The Consumer Finance Protection Bureau’s mission is to regulate financial firms so their actions don’t harm consumers. With its very first enforcement action, the CFPB telegraphed that financial institutions would be held liable for the actions of their service providers and suppliers – as though those actions were undertaken by the financial institution itself.
The first enforcement action by the CFPB was a $210 million fine against Capital One Bank, holding it responsible and liable for the actions of a company that it had hired to sell products and services to its credit card customers.
The title insurance industry is a significant service provider to banks and other lending institutions. Nearly every real estate transaction has a lending component. In the case of refinance transactions, the lender often chooses the title agency which does the title search and prepares the commitment.
If banks are held liable for the actions of title and escrow agencies and their underwriters, it won’t be long before banks demand that title companies adhere to procedures and processes that will reduce the banks’ liability in case of an error. Concerns related to security, privacy and fraud prevention will be at the top of the list, but there will be many procedures related to work methods, training, auditing, funds reconciliation, reporting and so on.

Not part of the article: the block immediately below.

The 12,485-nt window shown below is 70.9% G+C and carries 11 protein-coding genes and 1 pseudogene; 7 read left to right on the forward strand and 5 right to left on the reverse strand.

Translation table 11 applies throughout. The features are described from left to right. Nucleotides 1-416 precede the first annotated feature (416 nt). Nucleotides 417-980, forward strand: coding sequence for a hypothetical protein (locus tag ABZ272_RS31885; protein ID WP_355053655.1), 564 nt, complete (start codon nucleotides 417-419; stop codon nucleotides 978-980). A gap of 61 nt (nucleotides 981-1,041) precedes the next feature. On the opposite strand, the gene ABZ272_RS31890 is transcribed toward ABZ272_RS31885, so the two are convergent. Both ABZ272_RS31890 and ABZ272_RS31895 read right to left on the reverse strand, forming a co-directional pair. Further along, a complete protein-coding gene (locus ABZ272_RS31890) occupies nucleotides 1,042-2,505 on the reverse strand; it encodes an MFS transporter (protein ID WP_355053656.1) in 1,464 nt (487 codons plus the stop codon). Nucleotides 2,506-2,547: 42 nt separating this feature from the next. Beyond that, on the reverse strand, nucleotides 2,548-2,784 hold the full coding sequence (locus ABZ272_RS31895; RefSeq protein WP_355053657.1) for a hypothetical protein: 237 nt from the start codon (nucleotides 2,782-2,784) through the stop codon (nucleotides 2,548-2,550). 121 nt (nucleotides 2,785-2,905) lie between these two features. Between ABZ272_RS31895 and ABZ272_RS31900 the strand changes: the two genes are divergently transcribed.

Title agencies hoping to gain business from large lending institutions will have to make investments in technology, security, quality control, procedure documentation and employee training. The initial investments alone will be high, and the ongoing maintenance expense to remain in compliance could significantly change the cost structure of all title companies. Many agents in smaller counties will be unable to afford these expenses without increasing their premiums.
In addition to across-the-board premium increases, we expect that small agencies will consolidate into larger regional agencies, so the additional expenses mandated by lenders can be spread over a larger revenue base. The larger, regional agencies are likely to consolidate parts of agency operations into regional hubs, which can be controlled more efficiently.
Finally, some of the larger lenders will begin to evaluate acquiring title underwriters and larger regional agents so the title and escrow service providers are fully integrated into bank operations, follow bank mandated policies and procedures, and are routinely audited by the bank’s internal staff.
The Dodd-Frank Act and the CFPB’s enforcement actions predict a substantial change in the landscape of the title insurance industry. If you have any questions or would like more information, please feel free to contact us.